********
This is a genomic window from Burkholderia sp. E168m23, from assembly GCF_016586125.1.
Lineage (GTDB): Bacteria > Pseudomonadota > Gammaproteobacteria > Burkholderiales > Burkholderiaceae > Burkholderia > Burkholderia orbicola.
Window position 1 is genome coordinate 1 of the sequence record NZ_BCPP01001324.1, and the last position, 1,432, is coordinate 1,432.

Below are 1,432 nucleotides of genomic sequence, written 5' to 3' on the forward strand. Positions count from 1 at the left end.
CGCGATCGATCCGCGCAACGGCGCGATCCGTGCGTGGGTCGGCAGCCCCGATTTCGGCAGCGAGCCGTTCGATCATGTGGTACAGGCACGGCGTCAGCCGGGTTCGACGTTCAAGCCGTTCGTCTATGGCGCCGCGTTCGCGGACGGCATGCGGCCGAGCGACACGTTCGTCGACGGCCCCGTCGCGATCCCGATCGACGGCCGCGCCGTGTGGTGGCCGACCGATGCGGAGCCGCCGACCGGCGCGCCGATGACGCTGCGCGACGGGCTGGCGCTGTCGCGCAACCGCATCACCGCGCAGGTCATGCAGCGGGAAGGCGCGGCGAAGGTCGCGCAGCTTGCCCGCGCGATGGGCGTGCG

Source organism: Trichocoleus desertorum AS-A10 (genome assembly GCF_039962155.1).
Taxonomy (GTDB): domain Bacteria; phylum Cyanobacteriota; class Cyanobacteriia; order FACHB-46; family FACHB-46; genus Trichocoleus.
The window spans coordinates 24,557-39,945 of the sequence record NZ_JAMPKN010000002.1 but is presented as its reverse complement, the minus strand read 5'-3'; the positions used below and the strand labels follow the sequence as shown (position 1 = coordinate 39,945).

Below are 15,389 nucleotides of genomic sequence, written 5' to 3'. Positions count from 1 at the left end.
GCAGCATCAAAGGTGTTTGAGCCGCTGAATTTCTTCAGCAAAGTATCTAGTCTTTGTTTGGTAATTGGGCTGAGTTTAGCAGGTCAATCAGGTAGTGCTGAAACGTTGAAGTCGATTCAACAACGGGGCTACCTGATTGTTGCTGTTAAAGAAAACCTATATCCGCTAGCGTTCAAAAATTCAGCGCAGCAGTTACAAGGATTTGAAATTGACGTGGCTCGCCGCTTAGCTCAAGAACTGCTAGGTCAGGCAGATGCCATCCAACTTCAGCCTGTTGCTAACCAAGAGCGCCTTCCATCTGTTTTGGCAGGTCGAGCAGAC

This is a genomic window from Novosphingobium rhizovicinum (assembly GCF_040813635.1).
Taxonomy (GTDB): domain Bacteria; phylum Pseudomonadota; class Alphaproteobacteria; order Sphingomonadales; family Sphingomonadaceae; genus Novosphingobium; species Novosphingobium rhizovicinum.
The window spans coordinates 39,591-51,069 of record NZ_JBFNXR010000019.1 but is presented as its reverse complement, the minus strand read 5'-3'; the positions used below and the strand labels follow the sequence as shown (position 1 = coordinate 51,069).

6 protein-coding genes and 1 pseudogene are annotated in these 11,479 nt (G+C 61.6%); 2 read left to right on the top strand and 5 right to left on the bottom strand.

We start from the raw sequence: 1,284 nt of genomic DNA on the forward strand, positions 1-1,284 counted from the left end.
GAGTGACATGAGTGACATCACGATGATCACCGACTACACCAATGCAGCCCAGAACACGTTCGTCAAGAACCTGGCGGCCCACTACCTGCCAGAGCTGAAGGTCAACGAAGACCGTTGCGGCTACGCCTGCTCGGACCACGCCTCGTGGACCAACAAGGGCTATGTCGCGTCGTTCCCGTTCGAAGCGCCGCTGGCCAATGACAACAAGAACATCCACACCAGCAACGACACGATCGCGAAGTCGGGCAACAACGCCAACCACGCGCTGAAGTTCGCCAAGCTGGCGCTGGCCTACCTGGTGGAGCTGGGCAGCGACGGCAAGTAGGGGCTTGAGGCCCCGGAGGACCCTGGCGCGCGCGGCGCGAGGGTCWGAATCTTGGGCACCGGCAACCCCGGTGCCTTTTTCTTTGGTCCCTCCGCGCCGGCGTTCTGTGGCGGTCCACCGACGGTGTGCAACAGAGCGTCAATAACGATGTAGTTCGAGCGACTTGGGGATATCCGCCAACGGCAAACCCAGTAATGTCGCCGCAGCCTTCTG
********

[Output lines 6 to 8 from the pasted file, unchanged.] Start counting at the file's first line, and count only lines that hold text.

Source organism: Trichocoleus desertorum AS-A10 (genome assembly GCF_039962155.1).
Taxonomy (GTDB): domain Bacteria; phylum Cyanobacteriota; class Cyanobacteriia; order FACHB-46; family FACHB-46; genus Trichocoleus.
The window spans coordinates 24,557-39,945 of the sequence record NZ_JAMPKN010000002.1 but is presented as its reverse complement, the minus strand read 5'-3'; the positions used below and the strand labels follow the sequence as shown (position 1 = coordinate 39,945).